Then there’s fear. We may be afraid of appearing racist. We don’t want to say the wrong thing in a social justice context and embarrass ourselves. And we may fear what will happen if we start taking personal responsibility for working against racism. We think we might become that person – the one who awkwardly interrupts racist comments and jokes. The one who calls people out, making them uncomfortable and becoming uncomfortable ourselves. The one who might risk friendships, family relationships, even jobs to point out racist words and actions in front of us, promulgated by people we love, people we respect, and people who pay us.
At about this point we might find ourselves emotionally immobilized, paralyzed by a combination of helplessness and hopelessness. We know that having good intentions about being part of the solution means very little on its own. We want to do the right thing and sometimes we succeed, but not often enough, it seems. The enormity of racism, the horrific power of its impacts on people of color, and the relatively little that it seems we can do come together.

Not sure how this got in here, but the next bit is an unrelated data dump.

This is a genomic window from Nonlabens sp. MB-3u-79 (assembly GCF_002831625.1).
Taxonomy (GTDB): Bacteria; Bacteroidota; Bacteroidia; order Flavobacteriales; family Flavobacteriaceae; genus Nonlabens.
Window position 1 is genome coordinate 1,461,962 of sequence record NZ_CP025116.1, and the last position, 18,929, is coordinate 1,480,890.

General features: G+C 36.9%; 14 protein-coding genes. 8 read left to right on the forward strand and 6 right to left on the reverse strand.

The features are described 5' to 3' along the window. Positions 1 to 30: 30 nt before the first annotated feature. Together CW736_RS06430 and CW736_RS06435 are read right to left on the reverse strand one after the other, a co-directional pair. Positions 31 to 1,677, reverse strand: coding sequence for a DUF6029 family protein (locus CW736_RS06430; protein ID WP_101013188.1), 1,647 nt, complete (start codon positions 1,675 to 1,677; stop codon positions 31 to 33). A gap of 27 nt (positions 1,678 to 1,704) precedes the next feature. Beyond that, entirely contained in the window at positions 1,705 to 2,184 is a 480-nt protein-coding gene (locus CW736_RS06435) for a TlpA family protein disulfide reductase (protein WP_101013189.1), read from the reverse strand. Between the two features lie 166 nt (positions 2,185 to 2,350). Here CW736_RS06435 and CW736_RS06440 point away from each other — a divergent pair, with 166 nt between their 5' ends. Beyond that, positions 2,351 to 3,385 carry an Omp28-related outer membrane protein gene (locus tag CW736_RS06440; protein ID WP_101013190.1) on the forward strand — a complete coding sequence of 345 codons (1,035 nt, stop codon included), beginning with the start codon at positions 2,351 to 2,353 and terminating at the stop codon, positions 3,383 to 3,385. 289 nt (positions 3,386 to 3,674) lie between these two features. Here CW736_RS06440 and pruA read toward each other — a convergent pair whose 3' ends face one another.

But we may eventually break through the paralysis and get to some pretty deep anger. Anger at the systems that hurt people, anger at the individual people who hurt other people, anger at the people who don’t see the harm or perhaps do see it but do not seem to care about it. Anger that this commitment to work for racial justice is so hard, even if it is definitely the right commitment to make. Anger that every time the country makes two steps forward on racial equality it makes at least one step back.
And, unsurprisingly, underneath everything else we’ve yet encountered is deep, abiding sadness, grief for light-years. Sadness that white supremacy ever came to pass at all, grief at the suffering endured by people of color. Sadness that some people feel so disrespected that they have to find someone else to look down on. Sadness that the many and profound gifts that people of color have to offer the world are, in many cases, not available because the individuals in question are not able to get a good education or they experience violence or they encounter the criminal justice system and are treated unfairly by it, or aren't taken seriously and are seen as culturally inferior.